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The line of duty

Mon, 16 June 2014 00:17
by Andreas Kathindi


Line of duty is defined as all that is normally required in some area of responsibility; the phrase is  synonymous with a police officer’s time on the job.
Kabelo Modise’s exhibition, Line of Duty, currently showing at the National Art Gallery of Namibia (NAGN), shows men who were fierce in their line of duty, a responsibility they placed upon themselves to find liberation for their fellows, before eventually finding themselves leaders and presidents of their nations.
 Modise’s primary medium is linoleum print, an art technique that uses designs cut into linoleum sheets to print on paper. From this he plays his title off, as liberated lines circle about to form the face of a smiling Madiba. Most of these serve as a sort of late sending off to the late legend that was, Nelson Mandela.
Another, of the same medium, shows the founding president Sam Nujoma, celebrating his work as a liberation fighter and his time spent on Robben Island.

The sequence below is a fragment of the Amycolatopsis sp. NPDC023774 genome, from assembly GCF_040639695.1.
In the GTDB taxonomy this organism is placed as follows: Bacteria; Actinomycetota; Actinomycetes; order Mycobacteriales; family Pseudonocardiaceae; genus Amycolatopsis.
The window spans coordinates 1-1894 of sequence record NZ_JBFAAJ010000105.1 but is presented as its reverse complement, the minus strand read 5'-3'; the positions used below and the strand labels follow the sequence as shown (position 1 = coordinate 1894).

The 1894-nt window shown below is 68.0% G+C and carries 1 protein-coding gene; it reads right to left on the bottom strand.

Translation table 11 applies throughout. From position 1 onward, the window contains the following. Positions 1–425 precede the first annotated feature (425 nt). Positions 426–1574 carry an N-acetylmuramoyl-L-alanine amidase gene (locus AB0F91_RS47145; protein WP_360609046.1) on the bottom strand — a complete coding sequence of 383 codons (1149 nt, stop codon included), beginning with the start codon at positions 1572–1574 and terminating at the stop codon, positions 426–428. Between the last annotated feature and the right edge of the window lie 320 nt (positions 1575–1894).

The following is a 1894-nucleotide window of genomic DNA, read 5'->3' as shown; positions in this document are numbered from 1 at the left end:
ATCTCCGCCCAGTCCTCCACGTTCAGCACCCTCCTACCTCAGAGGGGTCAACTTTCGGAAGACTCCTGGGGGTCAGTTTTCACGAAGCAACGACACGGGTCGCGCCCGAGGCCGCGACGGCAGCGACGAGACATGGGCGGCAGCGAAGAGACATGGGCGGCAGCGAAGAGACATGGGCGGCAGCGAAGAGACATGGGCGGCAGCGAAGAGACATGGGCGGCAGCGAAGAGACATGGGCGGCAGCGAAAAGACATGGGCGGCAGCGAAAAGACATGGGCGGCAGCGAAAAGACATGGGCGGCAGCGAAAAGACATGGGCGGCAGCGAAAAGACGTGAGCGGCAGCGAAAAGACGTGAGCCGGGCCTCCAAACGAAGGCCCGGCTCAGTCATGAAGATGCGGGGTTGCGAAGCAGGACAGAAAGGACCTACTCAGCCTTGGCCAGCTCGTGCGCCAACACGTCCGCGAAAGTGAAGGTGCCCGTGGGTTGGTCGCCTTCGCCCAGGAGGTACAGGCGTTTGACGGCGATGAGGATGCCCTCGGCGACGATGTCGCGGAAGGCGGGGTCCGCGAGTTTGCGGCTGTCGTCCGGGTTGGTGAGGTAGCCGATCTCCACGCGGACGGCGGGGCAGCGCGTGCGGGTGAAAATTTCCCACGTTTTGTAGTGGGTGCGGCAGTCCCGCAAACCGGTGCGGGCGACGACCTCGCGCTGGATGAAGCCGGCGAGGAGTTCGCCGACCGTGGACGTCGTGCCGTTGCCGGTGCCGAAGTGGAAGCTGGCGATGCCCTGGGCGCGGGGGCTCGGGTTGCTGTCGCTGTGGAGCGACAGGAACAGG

Several others also play with theme of the dollar note, such as ‘Tate Kulu at 50’, which shows a younger President Nujoma’s face on the front of an illusory N$50  note. Hendrick Witbooi appears on the front of the actual N$50 dollar note, however this is a salutation to Nujoma at 50.
Perhaps what would have benefited this exhibition is the inclusion of heroines. As it is, it is bereft of female faces to add to the story of those who have done great for the sense of responsibility. However, Modise delves briefly in photography, a spell which results in one of the heart warming pieces of the exhibition, which is of a woman playing with a kid goat in her lap. It is simply titled, So Cute.
The exhibition ends on 23 June and is worth paying a visit.